In contrast, Obama turned to Arab-Israeli peacemaking 36 hours after declaring the "end of combat operations in Iraq" — a somewhat less glorious achievement than the first Gulf War. The decision to depart Iraq without even an Iraqi government in place may have been politically necessary in the U.S. domestic context, but it projects the air of retreat and irresolution throughout the region. If clear victory in the Kuwait war only gave the United States enough oomph to get the parties to the table, then what are the chances that the uncertain outcome in the Iraq war will empower us to help them cross the finish line?

The fact is that Obama has entered the fray of Arab-Israeli diplomacy with a weak hand, but it is not necessarily a losing one. If he handles the current negotiations more wisely than his first year and a half of Mideast diplomacy and rebuilds a sense of U.S. strength by dealing resolutely with the approaching crisis point over Iran’s nuclear program, he can reverse this dynamic. To do so, however, he will need to resist three alluring temptations.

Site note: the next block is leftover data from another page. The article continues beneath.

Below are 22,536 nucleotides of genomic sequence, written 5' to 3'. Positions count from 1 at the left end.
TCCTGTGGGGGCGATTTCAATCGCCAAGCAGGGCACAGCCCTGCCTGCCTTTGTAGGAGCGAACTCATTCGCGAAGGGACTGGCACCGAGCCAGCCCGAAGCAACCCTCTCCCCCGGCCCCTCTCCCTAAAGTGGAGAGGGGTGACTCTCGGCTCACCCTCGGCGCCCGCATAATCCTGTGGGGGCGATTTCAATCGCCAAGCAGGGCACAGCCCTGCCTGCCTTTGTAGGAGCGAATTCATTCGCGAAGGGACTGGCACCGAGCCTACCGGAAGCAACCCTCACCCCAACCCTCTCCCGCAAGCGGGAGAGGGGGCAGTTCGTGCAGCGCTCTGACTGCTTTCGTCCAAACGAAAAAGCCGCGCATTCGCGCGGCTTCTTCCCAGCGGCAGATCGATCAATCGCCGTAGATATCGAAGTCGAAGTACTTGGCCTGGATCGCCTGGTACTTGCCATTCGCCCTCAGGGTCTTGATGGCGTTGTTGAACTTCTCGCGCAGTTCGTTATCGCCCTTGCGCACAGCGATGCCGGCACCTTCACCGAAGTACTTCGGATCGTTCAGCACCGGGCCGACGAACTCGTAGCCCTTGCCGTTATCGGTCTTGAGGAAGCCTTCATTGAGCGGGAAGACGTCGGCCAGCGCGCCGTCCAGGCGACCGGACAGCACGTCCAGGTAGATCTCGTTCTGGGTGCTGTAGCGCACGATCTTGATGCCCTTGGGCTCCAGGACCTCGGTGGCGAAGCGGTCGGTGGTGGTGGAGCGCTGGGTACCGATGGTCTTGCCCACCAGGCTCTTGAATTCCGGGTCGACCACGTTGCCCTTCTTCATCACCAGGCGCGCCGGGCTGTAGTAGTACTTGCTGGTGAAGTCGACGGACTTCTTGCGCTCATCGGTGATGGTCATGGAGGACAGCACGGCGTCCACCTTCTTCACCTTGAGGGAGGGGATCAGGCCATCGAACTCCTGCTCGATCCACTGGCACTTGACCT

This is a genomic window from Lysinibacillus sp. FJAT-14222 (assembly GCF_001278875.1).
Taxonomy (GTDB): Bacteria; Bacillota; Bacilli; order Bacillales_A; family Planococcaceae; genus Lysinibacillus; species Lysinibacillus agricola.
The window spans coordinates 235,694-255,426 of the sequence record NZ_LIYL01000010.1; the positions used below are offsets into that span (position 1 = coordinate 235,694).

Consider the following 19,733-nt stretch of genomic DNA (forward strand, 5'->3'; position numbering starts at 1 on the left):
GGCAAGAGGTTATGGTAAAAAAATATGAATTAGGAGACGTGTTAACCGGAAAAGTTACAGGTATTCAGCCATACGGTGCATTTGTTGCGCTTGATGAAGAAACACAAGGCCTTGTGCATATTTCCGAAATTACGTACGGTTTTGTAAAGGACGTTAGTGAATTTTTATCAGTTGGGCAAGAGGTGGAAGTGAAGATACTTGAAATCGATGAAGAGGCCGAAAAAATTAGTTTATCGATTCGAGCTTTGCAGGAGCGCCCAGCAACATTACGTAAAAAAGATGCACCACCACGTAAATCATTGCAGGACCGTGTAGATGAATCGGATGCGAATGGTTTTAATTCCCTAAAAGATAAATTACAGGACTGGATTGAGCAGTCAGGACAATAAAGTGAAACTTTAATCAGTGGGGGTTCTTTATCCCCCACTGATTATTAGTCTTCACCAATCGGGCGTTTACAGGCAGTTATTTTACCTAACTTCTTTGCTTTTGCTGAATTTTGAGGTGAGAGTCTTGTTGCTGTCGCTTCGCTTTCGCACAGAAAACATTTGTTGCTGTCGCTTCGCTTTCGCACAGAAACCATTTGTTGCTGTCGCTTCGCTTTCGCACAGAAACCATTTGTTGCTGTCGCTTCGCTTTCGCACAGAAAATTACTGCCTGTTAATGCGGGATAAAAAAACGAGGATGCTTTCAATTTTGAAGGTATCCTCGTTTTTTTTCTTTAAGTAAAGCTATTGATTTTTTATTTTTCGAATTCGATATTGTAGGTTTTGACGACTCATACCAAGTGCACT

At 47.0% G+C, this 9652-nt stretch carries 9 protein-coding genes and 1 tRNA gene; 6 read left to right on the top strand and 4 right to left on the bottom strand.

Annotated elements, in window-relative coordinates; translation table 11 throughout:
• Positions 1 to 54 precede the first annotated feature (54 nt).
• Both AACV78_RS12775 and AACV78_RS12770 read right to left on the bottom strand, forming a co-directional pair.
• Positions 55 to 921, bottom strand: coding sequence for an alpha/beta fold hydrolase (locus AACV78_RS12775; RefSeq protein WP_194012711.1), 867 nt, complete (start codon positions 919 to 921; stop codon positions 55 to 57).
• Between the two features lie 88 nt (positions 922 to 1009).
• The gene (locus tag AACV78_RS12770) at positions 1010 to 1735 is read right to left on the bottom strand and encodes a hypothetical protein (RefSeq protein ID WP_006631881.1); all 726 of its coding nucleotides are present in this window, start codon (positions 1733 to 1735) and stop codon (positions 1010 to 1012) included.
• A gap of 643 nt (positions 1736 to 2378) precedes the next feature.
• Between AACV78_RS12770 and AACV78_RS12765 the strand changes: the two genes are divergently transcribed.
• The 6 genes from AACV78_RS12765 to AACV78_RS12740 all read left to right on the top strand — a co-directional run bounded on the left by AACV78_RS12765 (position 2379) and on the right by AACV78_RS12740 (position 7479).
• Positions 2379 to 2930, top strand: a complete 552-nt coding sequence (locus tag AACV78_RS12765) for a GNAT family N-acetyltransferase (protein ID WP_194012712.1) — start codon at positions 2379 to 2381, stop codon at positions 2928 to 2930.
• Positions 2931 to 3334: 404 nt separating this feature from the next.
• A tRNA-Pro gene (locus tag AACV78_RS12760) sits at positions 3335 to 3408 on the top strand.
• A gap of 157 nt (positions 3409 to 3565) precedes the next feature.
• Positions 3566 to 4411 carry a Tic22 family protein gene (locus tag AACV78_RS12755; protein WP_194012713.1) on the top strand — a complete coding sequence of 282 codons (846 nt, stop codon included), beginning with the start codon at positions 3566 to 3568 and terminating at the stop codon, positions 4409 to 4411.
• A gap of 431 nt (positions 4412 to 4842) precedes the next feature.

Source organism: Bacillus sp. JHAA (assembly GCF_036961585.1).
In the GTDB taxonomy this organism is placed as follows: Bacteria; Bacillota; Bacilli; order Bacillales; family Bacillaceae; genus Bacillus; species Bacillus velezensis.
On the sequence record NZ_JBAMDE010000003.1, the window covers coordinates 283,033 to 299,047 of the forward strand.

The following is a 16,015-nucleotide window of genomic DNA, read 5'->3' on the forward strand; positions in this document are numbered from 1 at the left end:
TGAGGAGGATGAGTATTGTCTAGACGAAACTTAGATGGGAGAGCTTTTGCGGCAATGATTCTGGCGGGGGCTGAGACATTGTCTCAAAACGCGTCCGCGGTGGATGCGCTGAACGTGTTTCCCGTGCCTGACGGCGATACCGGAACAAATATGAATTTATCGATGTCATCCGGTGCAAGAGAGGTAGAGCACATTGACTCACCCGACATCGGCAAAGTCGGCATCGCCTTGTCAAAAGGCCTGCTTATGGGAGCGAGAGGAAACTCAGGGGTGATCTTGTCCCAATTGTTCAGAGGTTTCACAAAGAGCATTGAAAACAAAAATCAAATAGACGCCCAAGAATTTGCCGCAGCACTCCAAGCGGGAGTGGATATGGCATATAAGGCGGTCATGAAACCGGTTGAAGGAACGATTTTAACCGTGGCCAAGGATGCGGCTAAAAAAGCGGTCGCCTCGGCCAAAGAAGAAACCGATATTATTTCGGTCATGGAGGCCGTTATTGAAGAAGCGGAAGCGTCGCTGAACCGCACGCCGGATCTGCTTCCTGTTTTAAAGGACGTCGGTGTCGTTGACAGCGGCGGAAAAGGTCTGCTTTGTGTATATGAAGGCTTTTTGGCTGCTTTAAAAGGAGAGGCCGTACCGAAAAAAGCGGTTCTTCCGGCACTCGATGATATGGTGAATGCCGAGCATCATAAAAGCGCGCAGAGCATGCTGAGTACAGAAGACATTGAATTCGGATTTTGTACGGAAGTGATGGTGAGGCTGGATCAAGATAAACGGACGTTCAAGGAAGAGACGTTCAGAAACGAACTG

First, the president will need to keep his eye on the strategic prize — a new Israeli-Palestinian agreement to replace the moribund Oslo Accords — and not let irritants detour him from this path.

One such irritant could occur before the end of September, when Israeli domestic politics may compel its government to replace the current moratorium on West Bank settlement construction with something less categorical. In a meeting with Western diplomats on Sept. 12, Prime Minister Benjamin Netanyahu hinted that, though the freeze will not be extended, construction will continue at a much-reduced pace. The actual number of new homes likely to be built over the next 12 months will probably be tiny, but the decision to start building again will be powerfully symbolic, for Israelis and Palestinians alike.